Red Rocks, Las Vegas. Beautiful sandstone cliffs, some over 2000 ft. high. It's been my favorite place to climb since the 90s. You rarely saw other climbers once you walked back into a canyon for an hour.
But it's changed. A lot. It's trending now. Today you walk past a wilderness sign to get to an outdoor climbing gym. Climbers are everywhere. We hiked a couple of hours in to one route that has a reputation of not being popular. There were nine people on it.
There is trash everywhere. One person brought in a poop bag, used it and just left it there on a rock. Along with a coffee cup. Nice touch. This kind of thing was everywhere. We need to anti-trend. ASAP.
It took some time to get over the nostalgia of what a great place it used to be and find climbs we could enjoy in the present. We took the "connoisseurs of the obscure" to the next level - long hikes to obscure routes and got in some fun climbs.
Here is Sensuous Mortician. Pretty sensuous.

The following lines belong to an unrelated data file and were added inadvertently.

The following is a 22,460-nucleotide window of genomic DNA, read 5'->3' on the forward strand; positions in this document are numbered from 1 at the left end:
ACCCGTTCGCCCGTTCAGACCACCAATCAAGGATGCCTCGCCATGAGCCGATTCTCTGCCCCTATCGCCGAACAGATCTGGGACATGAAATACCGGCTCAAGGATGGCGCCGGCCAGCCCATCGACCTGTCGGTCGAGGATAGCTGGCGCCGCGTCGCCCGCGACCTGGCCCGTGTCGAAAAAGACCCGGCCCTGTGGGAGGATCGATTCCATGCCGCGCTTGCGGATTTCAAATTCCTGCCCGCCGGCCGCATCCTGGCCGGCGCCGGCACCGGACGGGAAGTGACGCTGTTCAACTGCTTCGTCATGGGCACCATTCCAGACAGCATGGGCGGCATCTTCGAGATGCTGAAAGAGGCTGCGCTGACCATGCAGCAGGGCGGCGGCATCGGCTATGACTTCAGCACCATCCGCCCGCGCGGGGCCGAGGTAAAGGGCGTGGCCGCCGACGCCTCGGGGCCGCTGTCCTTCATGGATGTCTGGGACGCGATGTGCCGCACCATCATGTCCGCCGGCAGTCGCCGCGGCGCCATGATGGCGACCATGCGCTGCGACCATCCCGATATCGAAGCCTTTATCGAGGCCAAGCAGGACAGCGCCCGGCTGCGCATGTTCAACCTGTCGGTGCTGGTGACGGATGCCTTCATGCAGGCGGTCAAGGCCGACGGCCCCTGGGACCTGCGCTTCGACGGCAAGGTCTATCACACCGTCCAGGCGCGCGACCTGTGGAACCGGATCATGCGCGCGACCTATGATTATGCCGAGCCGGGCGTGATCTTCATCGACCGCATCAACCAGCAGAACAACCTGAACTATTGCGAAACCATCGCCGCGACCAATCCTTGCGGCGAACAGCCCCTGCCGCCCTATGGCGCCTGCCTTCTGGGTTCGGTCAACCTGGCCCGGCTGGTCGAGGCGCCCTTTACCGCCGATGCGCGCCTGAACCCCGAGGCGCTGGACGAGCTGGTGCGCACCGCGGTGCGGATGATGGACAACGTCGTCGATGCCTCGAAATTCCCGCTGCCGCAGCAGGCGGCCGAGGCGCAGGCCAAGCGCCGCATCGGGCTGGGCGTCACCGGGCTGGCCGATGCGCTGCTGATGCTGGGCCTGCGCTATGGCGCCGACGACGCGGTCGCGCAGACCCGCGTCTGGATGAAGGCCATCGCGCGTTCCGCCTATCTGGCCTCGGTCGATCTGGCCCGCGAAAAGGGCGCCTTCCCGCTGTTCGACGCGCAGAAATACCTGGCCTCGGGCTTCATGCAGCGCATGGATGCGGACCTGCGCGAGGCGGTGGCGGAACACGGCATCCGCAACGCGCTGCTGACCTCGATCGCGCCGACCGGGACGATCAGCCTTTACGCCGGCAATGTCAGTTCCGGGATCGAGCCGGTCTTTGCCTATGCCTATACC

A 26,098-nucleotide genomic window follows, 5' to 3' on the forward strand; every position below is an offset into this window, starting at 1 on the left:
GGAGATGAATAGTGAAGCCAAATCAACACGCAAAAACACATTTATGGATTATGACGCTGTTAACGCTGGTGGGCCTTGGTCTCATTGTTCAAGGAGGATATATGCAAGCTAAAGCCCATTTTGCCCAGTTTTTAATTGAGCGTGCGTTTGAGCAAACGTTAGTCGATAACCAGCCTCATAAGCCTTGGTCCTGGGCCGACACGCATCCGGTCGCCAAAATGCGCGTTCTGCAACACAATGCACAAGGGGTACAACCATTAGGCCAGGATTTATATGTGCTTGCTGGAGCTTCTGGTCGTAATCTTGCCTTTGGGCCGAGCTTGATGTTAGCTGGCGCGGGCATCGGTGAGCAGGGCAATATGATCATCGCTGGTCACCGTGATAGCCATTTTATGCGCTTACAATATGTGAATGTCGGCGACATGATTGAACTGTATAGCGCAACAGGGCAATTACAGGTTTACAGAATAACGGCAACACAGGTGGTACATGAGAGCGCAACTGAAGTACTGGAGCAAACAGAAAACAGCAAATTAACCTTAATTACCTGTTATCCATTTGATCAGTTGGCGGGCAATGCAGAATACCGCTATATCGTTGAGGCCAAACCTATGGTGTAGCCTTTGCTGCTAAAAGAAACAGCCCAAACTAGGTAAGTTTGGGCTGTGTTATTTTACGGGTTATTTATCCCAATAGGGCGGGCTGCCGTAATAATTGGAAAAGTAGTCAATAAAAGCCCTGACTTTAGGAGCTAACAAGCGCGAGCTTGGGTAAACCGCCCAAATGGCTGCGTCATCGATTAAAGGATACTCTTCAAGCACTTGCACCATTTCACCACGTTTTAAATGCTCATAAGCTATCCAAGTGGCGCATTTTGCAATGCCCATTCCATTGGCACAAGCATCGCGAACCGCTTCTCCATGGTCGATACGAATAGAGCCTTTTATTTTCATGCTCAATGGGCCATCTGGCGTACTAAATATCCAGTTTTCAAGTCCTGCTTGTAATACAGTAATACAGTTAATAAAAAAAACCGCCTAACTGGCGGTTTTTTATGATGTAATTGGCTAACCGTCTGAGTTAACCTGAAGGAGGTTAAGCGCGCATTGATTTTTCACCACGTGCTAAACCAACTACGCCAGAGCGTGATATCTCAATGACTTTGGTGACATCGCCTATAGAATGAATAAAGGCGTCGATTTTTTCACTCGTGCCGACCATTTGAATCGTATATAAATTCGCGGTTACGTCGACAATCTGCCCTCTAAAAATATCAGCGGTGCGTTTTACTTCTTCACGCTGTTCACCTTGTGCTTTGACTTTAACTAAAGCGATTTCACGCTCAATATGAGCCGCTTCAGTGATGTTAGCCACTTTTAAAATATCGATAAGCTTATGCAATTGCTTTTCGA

Here's Brenda on her new bike "Gonzo". The name seems to please her.
This "connoisseurs of the obscure approach" was working out fairly well, but we wanted more. Even better experiences without any crowding. Zero. We determined to approach routes that were beyond mere hiking, but required suffering to get there. Or, at least we thought we did. Inspired by a 16th century Titian painting, such as the one below, we decided to go bigger for a chance at climbing salvation.
Inspired by this notion, we saddled up for a climb called Eagle Dance. 4 1/2 hours up Oak Creek Canyon. Then 1000 ft of steep slabs to the beginning of the roped climbing. That gets you to the base of this wall:
To get there, we started hiking in across the desert at 4:30 by moonlight and by headlamp when the trail got rougher.
In the canyon, it got a lot rougher, scrambling up room-sized, water polished boulders for hours. Hours of boulder thrashing with climbing packs became our suffering. But wait - some of the boulders were works of art. The eons of water polishing by Oak Creek has revealed detailed patterns in the stone. We called this one the Saturn boulder:
And this one, the hieroglyphic boulder:
We got to the base of the climb a bit flayed. And proceeded to give it what we had left.
What we had left just wasn't enough to finish the route. Maybe next time, or maybe I'll just relax and enjoy the natural beauty of my partner in nature. Who could ask for more?